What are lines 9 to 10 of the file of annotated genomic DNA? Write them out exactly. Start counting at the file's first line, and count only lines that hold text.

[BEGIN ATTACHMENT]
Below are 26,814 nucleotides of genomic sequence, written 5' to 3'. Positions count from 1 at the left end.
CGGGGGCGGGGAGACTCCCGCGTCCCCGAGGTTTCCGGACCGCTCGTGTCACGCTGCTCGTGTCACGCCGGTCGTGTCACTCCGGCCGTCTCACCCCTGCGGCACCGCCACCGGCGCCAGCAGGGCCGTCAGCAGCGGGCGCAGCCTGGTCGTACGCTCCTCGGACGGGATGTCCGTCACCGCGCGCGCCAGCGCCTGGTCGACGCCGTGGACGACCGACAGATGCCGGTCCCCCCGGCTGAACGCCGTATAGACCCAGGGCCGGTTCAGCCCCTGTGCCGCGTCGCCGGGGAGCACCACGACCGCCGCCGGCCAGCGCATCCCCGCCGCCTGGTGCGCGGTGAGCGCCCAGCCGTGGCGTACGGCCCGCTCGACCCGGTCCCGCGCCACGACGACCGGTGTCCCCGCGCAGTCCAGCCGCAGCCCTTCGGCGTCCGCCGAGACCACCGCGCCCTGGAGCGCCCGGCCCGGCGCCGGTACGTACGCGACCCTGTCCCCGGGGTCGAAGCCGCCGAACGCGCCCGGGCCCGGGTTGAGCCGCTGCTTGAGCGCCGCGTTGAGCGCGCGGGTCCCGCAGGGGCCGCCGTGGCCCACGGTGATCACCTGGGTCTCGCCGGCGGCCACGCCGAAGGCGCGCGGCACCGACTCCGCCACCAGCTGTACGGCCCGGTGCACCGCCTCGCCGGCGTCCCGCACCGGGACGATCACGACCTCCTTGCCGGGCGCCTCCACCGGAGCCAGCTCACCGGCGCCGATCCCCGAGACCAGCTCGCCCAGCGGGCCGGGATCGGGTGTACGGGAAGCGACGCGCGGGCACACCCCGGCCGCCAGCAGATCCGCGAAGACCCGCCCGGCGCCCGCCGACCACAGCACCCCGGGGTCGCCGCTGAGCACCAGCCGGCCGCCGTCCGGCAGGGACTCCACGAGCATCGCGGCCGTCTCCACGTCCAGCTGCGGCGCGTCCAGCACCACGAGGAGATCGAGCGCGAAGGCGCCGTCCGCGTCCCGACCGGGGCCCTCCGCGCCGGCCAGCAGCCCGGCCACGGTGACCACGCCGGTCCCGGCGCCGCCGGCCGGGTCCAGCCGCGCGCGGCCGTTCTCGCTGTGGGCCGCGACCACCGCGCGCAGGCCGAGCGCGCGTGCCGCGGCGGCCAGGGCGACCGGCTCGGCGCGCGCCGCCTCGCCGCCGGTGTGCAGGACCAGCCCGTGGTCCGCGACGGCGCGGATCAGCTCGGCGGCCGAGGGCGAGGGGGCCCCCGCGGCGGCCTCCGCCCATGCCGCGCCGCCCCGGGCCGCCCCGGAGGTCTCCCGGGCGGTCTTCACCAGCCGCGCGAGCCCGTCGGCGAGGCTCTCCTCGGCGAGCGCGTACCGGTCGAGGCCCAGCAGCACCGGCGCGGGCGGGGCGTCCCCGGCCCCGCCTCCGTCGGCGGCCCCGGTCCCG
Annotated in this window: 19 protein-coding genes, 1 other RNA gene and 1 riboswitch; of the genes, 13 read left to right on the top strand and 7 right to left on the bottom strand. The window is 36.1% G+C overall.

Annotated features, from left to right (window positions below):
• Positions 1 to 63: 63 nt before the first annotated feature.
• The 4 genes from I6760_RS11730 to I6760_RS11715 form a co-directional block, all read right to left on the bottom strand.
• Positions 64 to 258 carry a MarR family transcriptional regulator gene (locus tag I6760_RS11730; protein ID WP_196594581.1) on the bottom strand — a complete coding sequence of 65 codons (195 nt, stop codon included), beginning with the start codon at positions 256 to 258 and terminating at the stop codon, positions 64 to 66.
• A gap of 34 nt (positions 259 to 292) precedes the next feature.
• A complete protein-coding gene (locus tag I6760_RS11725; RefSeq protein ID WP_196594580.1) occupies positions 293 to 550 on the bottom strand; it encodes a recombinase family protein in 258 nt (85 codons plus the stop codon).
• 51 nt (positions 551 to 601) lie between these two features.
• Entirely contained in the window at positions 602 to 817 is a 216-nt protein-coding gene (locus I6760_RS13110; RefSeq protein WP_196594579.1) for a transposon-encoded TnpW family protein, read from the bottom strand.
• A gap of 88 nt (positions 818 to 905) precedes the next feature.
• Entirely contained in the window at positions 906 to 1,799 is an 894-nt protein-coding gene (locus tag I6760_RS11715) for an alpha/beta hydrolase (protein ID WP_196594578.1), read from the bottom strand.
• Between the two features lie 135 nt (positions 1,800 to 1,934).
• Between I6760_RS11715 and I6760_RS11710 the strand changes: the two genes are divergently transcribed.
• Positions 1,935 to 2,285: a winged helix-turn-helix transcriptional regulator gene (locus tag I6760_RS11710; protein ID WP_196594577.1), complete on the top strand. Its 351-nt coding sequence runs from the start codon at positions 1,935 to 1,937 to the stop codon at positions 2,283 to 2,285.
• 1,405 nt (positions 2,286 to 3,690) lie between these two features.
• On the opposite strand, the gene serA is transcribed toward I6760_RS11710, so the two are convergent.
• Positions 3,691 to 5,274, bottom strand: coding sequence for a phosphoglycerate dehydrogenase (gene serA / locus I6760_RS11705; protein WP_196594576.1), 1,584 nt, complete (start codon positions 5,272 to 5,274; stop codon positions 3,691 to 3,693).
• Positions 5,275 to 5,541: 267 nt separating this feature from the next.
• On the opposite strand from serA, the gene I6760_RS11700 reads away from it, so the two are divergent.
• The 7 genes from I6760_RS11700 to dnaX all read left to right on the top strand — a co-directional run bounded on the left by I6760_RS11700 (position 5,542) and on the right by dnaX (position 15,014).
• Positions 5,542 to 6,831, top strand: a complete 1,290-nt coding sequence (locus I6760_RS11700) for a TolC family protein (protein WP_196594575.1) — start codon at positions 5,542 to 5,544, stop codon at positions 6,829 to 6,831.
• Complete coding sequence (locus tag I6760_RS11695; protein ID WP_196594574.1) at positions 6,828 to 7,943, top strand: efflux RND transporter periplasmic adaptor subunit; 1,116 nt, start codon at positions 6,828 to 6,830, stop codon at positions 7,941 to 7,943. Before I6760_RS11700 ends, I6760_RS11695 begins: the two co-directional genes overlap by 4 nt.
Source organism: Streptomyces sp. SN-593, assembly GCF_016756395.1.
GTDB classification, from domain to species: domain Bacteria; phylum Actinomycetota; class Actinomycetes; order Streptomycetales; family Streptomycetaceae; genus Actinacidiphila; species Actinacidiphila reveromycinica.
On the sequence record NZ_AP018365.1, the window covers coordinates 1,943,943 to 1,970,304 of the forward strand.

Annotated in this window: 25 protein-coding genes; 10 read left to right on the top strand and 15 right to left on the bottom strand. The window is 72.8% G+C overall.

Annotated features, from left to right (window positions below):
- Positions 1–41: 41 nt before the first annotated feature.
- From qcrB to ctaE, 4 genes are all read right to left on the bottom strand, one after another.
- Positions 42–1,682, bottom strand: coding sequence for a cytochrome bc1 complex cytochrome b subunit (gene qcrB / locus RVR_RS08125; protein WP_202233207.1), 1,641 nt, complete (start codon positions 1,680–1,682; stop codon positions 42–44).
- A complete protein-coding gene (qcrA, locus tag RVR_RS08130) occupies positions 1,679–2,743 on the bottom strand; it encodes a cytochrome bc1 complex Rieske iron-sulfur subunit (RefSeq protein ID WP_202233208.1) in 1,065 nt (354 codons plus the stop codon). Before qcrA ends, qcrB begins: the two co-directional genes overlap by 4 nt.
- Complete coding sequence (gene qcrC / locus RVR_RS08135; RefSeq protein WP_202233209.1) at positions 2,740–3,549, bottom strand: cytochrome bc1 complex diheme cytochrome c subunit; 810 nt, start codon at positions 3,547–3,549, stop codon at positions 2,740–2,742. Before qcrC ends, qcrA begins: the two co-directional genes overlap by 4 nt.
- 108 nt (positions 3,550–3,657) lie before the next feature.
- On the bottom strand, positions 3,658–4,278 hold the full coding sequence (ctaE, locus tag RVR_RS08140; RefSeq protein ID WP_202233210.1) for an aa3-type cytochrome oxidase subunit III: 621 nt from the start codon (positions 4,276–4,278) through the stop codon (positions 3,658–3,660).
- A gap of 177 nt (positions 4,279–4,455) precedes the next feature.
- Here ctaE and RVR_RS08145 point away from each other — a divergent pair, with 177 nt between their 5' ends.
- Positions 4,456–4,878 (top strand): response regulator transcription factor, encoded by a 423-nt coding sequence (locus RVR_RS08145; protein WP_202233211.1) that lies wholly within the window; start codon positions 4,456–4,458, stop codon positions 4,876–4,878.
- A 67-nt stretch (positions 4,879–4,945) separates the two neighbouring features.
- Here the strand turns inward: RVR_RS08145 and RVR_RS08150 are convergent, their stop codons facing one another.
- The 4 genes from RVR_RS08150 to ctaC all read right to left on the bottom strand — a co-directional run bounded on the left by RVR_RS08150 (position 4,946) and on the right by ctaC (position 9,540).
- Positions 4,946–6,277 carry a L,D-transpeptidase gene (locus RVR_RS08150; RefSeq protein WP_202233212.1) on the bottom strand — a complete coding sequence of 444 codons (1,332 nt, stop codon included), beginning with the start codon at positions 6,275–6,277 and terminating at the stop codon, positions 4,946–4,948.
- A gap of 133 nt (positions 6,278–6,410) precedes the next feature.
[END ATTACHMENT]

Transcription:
• A complete protein-coding gene (locus tag I6760_RS11725; RefSeq protein ID WP_196594580.1) occupies positions 293 to 550 on the bottom strand; it encodes a recombinase family protein in 258 nt (85 codons plus the stop codon).
• 51 nt (positions 551 to 601) lie between these two features.